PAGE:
Lawmakers had already identified most of the savings before the Town Meeting Day break and whittled down the remaining $18 million this week.
A third of the savings were already in the Scott administration’s budget, including $4.5 million in cuts across state government and an $18 million reduction in Medicaid spending. Both the Legislature and the governor’s office anticipate savings from fewer people using the federally subsidized medical insurance program.
Rep. Kitty Toll, the chair of the House Appropriations Committee, said the budget does not include any new taxes or fees. It does however, count on $5 million from beefed up tax collection enforcement. The state has about $150 million in uncollected taxes on the books, and the House tax writing committee proposes to crack down on scofflaws.
Lawmakers found savings across state government from a variety of projected efficiencies, including $2.5 million in cuts to the Agency of Human Services grant program, which distributes more than $100 million a year to 1,200 nonprofits around the state.
“This was not a pleasant exercise, but we need to balance the budget,” Toll said. “We’ve always been diligent in keeping the budget balanced.”
The Legislature and the governor’s office have faced a budget gap of $50 million to $70 million each year since the Great Recession hit in 2008. As the economy has slowly recovered, state tax receipts have not fully rebounded.
Gov. Phil Scott’s solution to the problem was a hit on the education fund. The Republican governor insisted that lawmakers should find savings in the state’s $1.6 billion annual spending on K-12 public education. And he has demanded that the Legislature eschew any new taxes or fees, including new funding for federally ordered cleanup of Lake Champlain.
Scott asked the Legislature to shift about $60 million out of the general fund budget into the education fund. He proposed to save $15 million in teachers’ health care in order to bankroll pre-K programs and a higher contribution by the state to the University of Vermont and the state colleges.
The governor put the plan on a fast track: He gave lawmakers just two weeks to change the date for school budget votes in order to develop a plan that would have mandated level funding for local schools.
Lawmakers balked at the plan and instead chose to find savings in the general fund to resolve the budget gap.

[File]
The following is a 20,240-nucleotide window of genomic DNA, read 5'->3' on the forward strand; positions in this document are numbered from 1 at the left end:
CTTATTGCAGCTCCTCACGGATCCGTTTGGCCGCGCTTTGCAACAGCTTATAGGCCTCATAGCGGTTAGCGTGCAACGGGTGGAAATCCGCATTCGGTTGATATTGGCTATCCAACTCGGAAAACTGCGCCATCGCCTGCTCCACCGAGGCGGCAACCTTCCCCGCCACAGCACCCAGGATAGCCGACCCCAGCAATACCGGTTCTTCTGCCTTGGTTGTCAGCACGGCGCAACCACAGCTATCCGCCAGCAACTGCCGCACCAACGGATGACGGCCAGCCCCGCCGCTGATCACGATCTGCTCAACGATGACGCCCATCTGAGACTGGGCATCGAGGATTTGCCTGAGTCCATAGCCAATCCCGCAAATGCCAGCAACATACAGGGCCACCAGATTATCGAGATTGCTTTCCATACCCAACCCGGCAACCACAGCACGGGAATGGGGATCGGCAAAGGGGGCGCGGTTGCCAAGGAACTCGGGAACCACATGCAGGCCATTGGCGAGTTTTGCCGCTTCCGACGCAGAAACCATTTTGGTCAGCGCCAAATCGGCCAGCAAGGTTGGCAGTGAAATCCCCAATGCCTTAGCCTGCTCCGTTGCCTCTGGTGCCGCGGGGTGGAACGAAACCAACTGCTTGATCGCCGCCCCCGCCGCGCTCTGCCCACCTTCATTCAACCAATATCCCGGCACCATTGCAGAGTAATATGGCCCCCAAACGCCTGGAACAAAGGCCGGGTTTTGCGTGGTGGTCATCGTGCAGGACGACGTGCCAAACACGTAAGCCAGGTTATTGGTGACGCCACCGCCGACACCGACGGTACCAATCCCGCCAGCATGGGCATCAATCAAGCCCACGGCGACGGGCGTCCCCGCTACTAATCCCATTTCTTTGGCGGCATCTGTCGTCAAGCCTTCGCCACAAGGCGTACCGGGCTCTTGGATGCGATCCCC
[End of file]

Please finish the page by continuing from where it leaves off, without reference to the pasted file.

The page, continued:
The governor and House Speaker Mitzi Johnson were at a standoff over the past two weeks as legislators scurried to meet the money bill deadline, which happens to be today. Last week Johnson accused Scott of refusing to work with lawmakers, putting a gag order on state agencies and “shirking” his duty.
Yesterday evening, lawmakers got to nearly zero, mostly through proposed efficiencies in state government.
Former commissioner of the Vermont Department for Children and Families, Rep. David Yacovone, D-Morristown, found significant savings in human services programs.
Yacovone proposed that the state hire five employees to manage spending in the chronic care program which provides assistance to patients with significant, ongoing health problems. The savings? $1 million.
A change in contracting would save $2 million in IT services through the nonprofit Vermont Information Technology Leaders.
The House panel accepted $1.5 million in savings proposed by the Scott administration from a wholesale restructuring of the state’s largest arm — the Agency of Human Services.
Lawmakers plan to reduce state employee travel costs by $100,000. Fish and Wildlife takes an $82,000 hit and the International Trade program is reduced by $7,700.
The Windsor prison was on the Scott administration’s chopping block; the House plan keeps the facility open. Rep. Mary Hooper, D-Montpelier, found $2.5 million in savings through the restructuring of a housing program for inmates that made up the difference.
The governor had also proposed combining the Department of Liquor Control and the Vermont Lottery Commission. Toll says the plan for merging the two state agencies wasn’t fully baked for this year’s budget, but she said it could capture $2 million in savings next year.
Toll says the House panel is beginning a two-year budget-writing process that will allow lawmakers in the second half of the biennium to take a deeper dive into the efficacy of state programs.